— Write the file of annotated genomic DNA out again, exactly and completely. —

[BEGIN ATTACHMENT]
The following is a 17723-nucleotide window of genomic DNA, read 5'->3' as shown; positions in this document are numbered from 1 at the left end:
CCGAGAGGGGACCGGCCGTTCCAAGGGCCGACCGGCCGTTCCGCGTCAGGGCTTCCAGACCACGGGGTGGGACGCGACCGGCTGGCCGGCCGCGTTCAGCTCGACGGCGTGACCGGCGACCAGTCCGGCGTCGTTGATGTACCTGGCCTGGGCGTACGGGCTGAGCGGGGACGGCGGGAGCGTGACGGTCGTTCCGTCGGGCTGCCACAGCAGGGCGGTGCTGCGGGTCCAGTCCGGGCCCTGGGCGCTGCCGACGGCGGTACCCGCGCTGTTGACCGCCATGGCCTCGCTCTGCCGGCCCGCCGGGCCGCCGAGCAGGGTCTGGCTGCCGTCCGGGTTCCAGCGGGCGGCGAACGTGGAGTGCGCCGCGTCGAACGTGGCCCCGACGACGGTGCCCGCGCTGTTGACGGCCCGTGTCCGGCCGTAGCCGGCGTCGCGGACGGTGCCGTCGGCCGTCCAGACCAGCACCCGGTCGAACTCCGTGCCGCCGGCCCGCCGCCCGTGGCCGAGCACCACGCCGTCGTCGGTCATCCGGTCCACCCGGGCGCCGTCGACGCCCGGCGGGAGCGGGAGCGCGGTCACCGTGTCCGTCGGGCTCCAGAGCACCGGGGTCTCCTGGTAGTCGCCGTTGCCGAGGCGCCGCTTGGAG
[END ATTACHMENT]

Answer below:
The following is a 17723-nucleotide window of genomic DNA, read 5'->3' as shown; positions in this document are numbered from 1 at the left end:
CCGAGAGGGGACCGGCCGTTCCAAGGGCCGACCGGCCGTTCCGCGTCAGGGCTTCCAGACCACGGGGTGGGACGCGACCGGCTGGCCGGCCGCGTTCAGCTCGACGGCGTGACCGGCGACCAGTCCGGCGTCGTTGATGTACCTGGCCTGGGCGTACGGGCTGAGCGGGGACGGCGGGAGCGTGACGGTCGTTCCGTCGGGCTGCCACAGCAGGGCGGTGCTGCGGGTCCAGTCCGGGCCCTGGGCGCTGCCGACGGCGGTACCCGCGCTGTTGACCGCCATGGCCTCGCTCTGCCGGCCCGCCGGGCCGCCGAGCAGGGTCTGGCTGCCGTCCGGGTTCCAGCGGGCGGCGAACGTGGAGTGCGCCGCGTCGAACGTGGCCCCGACGACGGTGCCCGCGCTGTTGACGGCCCGTGTCCGGCCGTAGCCGGCGTCGCGGACGGTGCCGTCGGCCGTCCAGACCAGCACCCGGTCGAACTCCGTGCCGCCGGCCCGCCGCCCGTGGCCGAGCACCACGCCGTCGTCGGTCATCCGGTCCACCCGGGCGCCGTCGACGCCCGGCGGGAGCGGGAGCGCGGTCACCGTGTCCGTCGGGCTCCAGAGCACCGGGGTCTCCTGGTAGTCGCCGTTGCCGAGGCGCCGCTTGGAG